Dinner review: Khai Khai – So good they named it twice

There was little to stir the Appetite team from its grumbling slumber during the long lockdown of winter 2020/21. Then came Khai Khai and, with it, long-idle culinary scribes began to awake from their long hibernation to whisper of something new, something wonderful, something very, very pleasing indeed.

Khai Khai, created by the famously innovative restauranteur Jaf Ali and Michelin-starred chef Alfred Prasad, kept us going through lockdown with its takeaways and is now fully open, a word-of-mouth sensation for the intense flavours, textures and ingredients usually only found in the subcontinent’s traditional smoke-filled kitchens. Khai Khai’s dishes are an exquisite tribute to the subcontinent’s culinary heritage, from Rajasthan’s village kitchens and the alleyways of Old Delhi to the sophisticated cuisine of New Mumbai and modern Jaipur. And this wonderful food is served in elegant surroundings in the North East’s most famous foodie location (Newcastle’s Queen Street) with a laidback vibe which encourages long afternoons and evenings.

Here are generations-old recipes created in traditional tandoor and modern Josper charcoal ovens; dishes suffused with exquisite spice blends and smoke played with fan, fire and skill.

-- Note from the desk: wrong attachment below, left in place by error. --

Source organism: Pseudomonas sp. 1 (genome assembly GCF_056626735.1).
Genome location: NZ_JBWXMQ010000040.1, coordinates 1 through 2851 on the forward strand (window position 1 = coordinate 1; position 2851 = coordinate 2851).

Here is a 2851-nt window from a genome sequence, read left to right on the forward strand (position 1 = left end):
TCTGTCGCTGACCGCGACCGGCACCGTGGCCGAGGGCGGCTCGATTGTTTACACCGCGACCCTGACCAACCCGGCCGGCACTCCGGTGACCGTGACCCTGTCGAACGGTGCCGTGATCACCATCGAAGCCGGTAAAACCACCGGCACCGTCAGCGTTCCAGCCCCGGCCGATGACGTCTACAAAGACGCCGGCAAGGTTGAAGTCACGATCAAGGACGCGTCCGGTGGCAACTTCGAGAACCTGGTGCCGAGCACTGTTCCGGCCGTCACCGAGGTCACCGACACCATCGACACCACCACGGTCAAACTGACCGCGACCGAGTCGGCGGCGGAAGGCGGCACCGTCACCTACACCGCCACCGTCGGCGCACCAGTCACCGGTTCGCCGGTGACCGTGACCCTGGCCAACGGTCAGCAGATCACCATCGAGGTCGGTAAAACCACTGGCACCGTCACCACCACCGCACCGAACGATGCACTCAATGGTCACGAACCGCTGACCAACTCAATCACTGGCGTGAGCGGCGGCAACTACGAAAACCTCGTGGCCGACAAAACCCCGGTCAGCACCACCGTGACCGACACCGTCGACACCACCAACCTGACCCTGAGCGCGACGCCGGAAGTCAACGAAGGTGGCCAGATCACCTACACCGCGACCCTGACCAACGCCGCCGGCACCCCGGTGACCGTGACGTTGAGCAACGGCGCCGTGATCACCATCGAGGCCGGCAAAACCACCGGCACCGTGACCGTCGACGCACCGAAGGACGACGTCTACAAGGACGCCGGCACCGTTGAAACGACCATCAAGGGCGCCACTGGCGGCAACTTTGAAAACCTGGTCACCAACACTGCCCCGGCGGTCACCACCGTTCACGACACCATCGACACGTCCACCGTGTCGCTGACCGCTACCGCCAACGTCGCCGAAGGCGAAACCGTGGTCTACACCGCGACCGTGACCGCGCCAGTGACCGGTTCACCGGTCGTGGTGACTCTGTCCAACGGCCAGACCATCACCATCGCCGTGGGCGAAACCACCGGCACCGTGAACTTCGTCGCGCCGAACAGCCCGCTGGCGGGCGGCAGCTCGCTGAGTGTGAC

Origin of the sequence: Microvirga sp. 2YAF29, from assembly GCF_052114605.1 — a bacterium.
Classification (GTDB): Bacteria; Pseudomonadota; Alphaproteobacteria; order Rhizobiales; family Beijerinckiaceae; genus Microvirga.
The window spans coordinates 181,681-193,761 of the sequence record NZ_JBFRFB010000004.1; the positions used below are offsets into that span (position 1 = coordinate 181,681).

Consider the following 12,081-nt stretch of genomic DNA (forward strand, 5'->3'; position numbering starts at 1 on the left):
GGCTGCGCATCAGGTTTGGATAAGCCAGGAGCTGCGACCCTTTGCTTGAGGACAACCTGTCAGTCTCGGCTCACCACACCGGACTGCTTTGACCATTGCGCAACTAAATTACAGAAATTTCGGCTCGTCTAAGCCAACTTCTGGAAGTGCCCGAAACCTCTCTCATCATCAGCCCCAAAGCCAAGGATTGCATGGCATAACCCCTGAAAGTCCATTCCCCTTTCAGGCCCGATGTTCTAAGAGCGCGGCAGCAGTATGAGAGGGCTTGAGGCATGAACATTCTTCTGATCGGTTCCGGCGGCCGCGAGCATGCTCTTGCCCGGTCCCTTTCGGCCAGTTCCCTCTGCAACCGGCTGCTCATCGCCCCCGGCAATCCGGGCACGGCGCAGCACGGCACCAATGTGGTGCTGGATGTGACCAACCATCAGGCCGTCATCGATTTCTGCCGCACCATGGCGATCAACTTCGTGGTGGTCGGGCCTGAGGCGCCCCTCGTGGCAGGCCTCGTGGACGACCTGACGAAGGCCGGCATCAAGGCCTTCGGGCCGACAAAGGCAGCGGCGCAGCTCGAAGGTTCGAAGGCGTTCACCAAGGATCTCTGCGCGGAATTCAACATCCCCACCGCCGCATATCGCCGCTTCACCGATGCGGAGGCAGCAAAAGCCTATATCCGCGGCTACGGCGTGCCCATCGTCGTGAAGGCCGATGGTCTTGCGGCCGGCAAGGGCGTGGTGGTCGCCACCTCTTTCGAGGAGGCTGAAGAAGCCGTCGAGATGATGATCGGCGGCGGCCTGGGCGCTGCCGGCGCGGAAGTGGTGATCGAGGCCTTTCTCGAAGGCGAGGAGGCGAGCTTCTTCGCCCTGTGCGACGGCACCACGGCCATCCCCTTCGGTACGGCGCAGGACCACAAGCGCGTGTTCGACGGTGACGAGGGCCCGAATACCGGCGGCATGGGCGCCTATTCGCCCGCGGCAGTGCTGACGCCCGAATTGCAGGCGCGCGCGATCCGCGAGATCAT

When the Hollywood A-lister Harrison Ford was in the region filming yet another Indiana Jones instalment in June, he popped up here, by all accounts drawn by Prasad, whose reputation stretches worldwide. We don’t know what he had, but if he’d had the Old Delhi butter chicken he’d have enoyed its richness and mellow heat, while the Adraki bhuna lamb presents melting braised meat with ginger and roast spices alongside saffron pulao and a pillowy butter naan. A culinary journey around the subcontinent, this is also very Newcastle; the service informal, chatty and full of charm, with bottled beers from Wylam Brewery and soft drinks from Newcastle’s 40 Kola.

The plant-based menu is seriously good, its onion and samphire bhaji sublime, celebrating all the sweet delight of pink banana shallot. Meanwhile, the Josper-smoked aubergine is exquisite, while a side order of tadka yellow lentils was so moreish we had to have two helpings of it. 

The elegant dining room is a triumph of hardwood, rattan, marble and metal in a grand space with little nooks for small tables. Small plates, mains, sides and drinks for two came to around £75. We’re told Mr Ford enjoyed his few hours here and stayed to chat after his lunch, and we’re not surprised; we wanted to stay the whole day too.

Khai Khai, 29 Queen Street, NE1 3UG, tel 0191 221 0601, www.khaikhai.co.uk

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